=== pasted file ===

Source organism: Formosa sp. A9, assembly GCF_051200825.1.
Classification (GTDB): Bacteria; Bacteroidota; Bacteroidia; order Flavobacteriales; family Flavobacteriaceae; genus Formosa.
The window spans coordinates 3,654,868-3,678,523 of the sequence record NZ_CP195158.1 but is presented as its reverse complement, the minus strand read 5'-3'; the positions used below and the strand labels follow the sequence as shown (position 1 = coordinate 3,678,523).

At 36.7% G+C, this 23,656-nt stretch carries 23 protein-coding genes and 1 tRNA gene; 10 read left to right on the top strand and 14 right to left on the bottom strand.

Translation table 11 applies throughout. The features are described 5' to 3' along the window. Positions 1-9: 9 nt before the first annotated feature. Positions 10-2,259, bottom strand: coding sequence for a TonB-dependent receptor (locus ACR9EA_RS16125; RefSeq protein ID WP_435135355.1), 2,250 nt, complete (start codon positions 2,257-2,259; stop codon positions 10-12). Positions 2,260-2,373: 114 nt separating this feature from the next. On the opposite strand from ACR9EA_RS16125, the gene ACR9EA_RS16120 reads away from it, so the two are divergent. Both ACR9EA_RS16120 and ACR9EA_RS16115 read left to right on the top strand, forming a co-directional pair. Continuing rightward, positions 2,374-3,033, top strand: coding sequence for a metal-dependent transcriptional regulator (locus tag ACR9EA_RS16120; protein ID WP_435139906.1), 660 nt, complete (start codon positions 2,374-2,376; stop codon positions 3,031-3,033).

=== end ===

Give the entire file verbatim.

Source organism: Formosa sp. A9, assembly GCF_051200825.1.
Classification (GTDB): Bacteria; Bacteroidota; Bacteroidia; order Flavobacteriales; family Flavobacteriaceae; genus Formosa.
The window spans coordinates 3,654,868-3,678,523 of the sequence record NZ_CP195158.1 but is presented as its reverse complement, the minus strand read 5'-3'; the positions used below and the strand labels follow the sequence as shown (position 1 = coordinate 3,678,523).

At 36.7% G+C, this 23,656-nt stretch carries 23 protein-coding genes and 1 tRNA gene; 10 read left to right on the top strand and 14 right to left on the bottom strand.

Translation table 11 applies throughout. The features are described 5' to 3' along the window. Positions 1-9: 9 nt before the first annotated feature. Positions 10-2,259, bottom strand: coding sequence for a TonB-dependent receptor (locus ACR9EA_RS16125; RefSeq protein ID WP_435135355.1), 2,250 nt, complete (start codon positions 2,257-2,259; stop codon positions 10-12). Positions 2,260-2,373: 114 nt separating this feature from the next. On the opposite strand from ACR9EA_RS16125, the gene ACR9EA_RS16120 reads away from it, so the two are divergent. Both ACR9EA_RS16120 and ACR9EA_RS16115 read left to right on the top strand, forming a co-directional pair. Continuing rightward, positions 2,374-3,033, top strand: coding sequence for a metal-dependent transcriptional regulator (locus tag ACR9EA_RS16120; protein ID WP_435139906.1), 660 nt, complete (start codon positions 2,374-2,376; stop codon positions 3,031-3,033).